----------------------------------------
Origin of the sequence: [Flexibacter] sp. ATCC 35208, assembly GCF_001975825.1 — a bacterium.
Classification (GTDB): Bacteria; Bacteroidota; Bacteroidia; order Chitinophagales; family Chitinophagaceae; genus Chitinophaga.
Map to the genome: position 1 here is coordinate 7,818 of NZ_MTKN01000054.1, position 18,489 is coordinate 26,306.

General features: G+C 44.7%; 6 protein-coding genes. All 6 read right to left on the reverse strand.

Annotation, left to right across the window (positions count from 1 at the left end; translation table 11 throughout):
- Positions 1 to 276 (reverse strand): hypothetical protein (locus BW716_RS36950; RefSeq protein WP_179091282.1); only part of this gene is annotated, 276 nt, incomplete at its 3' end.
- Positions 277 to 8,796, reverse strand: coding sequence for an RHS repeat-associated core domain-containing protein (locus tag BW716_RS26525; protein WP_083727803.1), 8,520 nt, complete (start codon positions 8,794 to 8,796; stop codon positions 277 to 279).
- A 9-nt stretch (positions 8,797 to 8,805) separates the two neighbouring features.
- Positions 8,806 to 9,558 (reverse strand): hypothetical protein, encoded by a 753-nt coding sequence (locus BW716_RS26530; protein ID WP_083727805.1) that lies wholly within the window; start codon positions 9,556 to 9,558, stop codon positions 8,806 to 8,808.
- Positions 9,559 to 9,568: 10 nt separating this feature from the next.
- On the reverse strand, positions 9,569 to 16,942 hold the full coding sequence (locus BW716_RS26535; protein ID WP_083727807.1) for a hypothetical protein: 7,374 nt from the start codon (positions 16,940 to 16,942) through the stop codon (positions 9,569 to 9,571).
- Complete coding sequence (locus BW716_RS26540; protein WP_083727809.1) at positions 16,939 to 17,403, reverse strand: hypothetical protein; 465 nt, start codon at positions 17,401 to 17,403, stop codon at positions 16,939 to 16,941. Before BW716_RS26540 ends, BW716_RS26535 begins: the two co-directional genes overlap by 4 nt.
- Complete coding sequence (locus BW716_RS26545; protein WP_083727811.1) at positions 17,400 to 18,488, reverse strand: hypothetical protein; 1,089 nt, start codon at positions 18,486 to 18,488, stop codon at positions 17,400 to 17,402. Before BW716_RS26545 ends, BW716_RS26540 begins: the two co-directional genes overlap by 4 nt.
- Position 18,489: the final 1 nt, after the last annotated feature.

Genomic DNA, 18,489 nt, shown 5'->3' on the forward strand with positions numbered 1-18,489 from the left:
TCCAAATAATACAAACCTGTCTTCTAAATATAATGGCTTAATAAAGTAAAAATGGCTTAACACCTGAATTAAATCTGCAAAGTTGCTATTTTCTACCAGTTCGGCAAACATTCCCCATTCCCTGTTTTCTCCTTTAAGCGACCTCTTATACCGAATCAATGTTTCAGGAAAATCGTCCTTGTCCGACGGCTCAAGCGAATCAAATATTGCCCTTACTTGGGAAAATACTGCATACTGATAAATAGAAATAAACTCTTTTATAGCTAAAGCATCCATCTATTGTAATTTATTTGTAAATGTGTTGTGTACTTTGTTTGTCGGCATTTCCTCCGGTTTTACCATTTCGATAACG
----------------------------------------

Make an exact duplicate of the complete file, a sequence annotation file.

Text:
Origin of the sequence: [Flexibacter] sp. ATCC 35208, assembly GCF_001975825.1 — a bacterium.
Classification (GTDB): Bacteria; Bacteroidota; Bacteroidia; order Chitinophagales; family Chitinophagaceae; genus Chitinophaga.
Map to the genome: position 1 here is coordinate 7,818 of NZ_MTKN01000054.1, position 18,489 is coordinate 26,306.

General features: G+C 44.7%; 6 protein-coding genes. All 6 read right to left on the reverse strand.

Annotation, left to right across the window (positions count from 1 at the left end; translation table 11 throughout):
- Positions 1 to 276 (reverse strand): hypothetical protein (locus BW716_RS36950; RefSeq protein WP_179091282.1); only part of this gene is annotated, 276 nt, incomplete at its 3' end.
- Positions 277 to 8,796, reverse strand: coding sequence for an RHS repeat-associated core domain-containing protein (locus tag BW716_RS26525; protein WP_083727803.1), 8,520 nt, complete (start codon positions 8,794 to 8,796; stop codon positions 277 to 279).
- A 9-nt stretch (positions 8,797 to 8,805) separates the two neighbouring features.
- Positions 8,806 to 9,558 (reverse strand): hypothetical protein, encoded by a 753-nt coding sequence (locus BW716_RS26530; protein ID WP_083727805.1) that lies wholly within the window; start codon positions 9,556 to 9,558, stop codon positions 8,806 to 8,808.
- Positions 9,559 to 9,568: 10 nt separating this feature from the next.
- On the reverse strand, positions 9,569 to 16,942 hold the full coding sequence (locus BW716_RS26535; protein ID WP_083727807.1) for a hypothetical protein: 7,374 nt from the start codon (positions 16,940 to 16,942) through the stop codon (positions 9,569 to 9,571).
- Complete coding sequence (locus BW716_RS26540; protein WP_083727809.1) at positions 16,939 to 17,403, reverse strand: hypothetical protein; 465 nt, start codon at positions 17,401 to 17,403, stop codon at positions 16,939 to 16,941. Before BW716_RS26540 ends, BW716_RS26535 begins: the two co-directional genes overlap by 4 nt.
- Complete coding sequence (locus BW716_RS26545; protein WP_083727811.1) at positions 17,400 to 18,488, reverse strand: hypothetical protein; 1,089 nt, start codon at positions 18,486 to 18,488, stop codon at positions 17,400 to 17,402. Before BW716_RS26545 ends, BW716_RS26540 begins: the two co-directional genes overlap by 4 nt.
- Position 18,489: the final 1 nt, after the last annotated feature.

Genomic DNA, 18,489 nt, shown 5'->3' on the forward strand with positions numbered 1-18,489 from the left:
TCCAAATAATACAAACCTGTCTTCTAAATATAATGGCTTAATAAAGTAAAAATGGCTTAACACCTGAATTAAATCTGCAAAGTTGCTATTTTCTACCAGTTCGGCAAACATTCCCCATTCCCTGTTTTCTCCTTTAAGCGACCTCTTATACCGAATCAATGTTTCAGGAAAATCGTCCTTGTCCGACGGCTCAAGCGAATCAAATATTGCCCTTACTTGGGAAAATACTGCATACTGATAAATAGAAATAAACTCTTTTATAGCTAAAGCATCCATCTATTGTAATTTATTTGTAAATGTGTTGTGTACTTTGTTTGTCGGCATTTCCTCCGGTTTTACCATTTCGATAACG